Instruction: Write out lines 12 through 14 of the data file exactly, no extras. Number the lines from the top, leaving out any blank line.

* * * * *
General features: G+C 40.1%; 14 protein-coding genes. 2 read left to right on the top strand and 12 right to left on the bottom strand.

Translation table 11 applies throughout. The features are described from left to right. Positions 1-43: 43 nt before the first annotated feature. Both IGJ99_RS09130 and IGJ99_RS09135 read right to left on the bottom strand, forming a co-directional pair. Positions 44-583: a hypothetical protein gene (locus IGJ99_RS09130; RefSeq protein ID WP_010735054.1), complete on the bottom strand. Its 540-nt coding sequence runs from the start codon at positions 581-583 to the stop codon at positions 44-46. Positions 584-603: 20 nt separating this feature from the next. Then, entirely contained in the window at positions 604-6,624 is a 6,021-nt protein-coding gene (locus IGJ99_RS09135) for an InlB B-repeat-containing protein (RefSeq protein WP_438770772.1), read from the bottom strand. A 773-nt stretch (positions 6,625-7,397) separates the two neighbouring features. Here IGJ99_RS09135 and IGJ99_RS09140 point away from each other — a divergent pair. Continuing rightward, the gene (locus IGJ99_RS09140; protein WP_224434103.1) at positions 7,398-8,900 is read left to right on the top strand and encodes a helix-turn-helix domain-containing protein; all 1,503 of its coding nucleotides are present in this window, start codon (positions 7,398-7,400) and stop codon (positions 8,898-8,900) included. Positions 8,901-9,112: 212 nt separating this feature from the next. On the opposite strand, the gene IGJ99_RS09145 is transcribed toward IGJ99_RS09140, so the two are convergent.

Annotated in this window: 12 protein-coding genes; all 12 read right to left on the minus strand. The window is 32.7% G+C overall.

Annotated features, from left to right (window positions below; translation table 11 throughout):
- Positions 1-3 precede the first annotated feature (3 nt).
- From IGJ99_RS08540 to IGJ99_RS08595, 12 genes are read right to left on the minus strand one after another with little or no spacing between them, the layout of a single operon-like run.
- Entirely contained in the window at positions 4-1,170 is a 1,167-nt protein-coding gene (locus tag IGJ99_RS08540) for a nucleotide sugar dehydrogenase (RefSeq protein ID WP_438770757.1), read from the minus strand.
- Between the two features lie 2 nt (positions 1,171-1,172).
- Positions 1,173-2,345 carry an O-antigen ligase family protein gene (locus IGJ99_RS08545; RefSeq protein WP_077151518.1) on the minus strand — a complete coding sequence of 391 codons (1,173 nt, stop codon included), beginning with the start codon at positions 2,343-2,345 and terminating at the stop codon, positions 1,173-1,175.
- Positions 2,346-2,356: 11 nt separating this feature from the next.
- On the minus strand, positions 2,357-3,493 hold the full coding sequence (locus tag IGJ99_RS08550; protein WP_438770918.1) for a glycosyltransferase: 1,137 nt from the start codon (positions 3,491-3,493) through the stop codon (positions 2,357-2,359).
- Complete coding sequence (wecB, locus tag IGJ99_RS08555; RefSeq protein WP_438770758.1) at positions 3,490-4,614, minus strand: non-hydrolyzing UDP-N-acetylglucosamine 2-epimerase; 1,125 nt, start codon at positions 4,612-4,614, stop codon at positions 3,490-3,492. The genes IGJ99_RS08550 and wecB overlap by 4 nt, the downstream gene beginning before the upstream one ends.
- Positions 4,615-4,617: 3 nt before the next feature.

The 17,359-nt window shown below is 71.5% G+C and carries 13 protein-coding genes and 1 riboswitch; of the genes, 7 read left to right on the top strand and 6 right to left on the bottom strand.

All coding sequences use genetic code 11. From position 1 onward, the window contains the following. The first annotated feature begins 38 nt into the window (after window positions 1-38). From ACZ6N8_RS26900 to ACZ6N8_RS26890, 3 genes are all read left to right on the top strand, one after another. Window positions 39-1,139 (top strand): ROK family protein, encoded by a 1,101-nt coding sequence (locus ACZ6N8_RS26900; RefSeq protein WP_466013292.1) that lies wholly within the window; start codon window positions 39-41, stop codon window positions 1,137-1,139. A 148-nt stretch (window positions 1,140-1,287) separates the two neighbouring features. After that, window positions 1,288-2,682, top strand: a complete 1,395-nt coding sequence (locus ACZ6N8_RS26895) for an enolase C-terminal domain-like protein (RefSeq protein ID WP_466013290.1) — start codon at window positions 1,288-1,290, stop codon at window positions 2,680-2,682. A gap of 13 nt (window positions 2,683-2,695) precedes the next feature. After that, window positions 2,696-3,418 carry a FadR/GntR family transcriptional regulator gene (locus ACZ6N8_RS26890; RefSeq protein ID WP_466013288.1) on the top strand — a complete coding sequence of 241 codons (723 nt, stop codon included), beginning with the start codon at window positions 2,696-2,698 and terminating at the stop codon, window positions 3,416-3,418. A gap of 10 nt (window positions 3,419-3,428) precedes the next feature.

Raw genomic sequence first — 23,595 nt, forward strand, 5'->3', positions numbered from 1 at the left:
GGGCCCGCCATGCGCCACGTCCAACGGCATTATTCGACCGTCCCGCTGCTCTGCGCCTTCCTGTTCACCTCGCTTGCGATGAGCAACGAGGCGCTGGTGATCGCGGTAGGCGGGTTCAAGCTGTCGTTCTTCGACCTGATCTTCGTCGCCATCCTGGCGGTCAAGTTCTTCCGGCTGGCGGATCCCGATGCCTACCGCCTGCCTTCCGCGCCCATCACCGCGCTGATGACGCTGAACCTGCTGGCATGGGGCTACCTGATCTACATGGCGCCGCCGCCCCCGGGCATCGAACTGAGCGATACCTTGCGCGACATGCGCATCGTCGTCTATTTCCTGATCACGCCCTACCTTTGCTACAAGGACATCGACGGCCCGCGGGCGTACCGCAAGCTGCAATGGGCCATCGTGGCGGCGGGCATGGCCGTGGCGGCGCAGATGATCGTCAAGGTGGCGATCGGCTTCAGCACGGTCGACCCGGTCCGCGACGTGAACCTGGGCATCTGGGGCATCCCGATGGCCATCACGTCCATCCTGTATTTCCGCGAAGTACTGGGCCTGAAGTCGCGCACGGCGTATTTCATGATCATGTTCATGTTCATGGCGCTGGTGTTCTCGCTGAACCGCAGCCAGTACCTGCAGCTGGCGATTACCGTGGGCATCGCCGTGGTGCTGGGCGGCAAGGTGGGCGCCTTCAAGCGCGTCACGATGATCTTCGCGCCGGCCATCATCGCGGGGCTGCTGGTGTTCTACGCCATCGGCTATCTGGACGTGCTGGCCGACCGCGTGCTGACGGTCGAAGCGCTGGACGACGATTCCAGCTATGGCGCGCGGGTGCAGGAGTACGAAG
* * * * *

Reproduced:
- Complete coding sequence (wecB, locus tag IGJ99_RS08555; RefSeq protein WP_438770758.1) at positions 3,490-4,614, minus strand: non-hydrolyzing UDP-N-acetylglucosamine 2-epimerase; 1,125 nt, start codon at positions 4,612-4,614, stop codon at positions 3,490-3,492. The genes IGJ99_RS08550 and wecB overlap by 4 nt, the downstream gene beginning before the upstream one ends.
- Positions 4,615-4,617: 3 nt before the next feature.

The 17,359-nt window shown below is 71.5% G+C and carries 13 protein-coding genes and 1 riboswitch; of the genes, 7 read left to right on the top strand and 6 right to left on the bottom strand.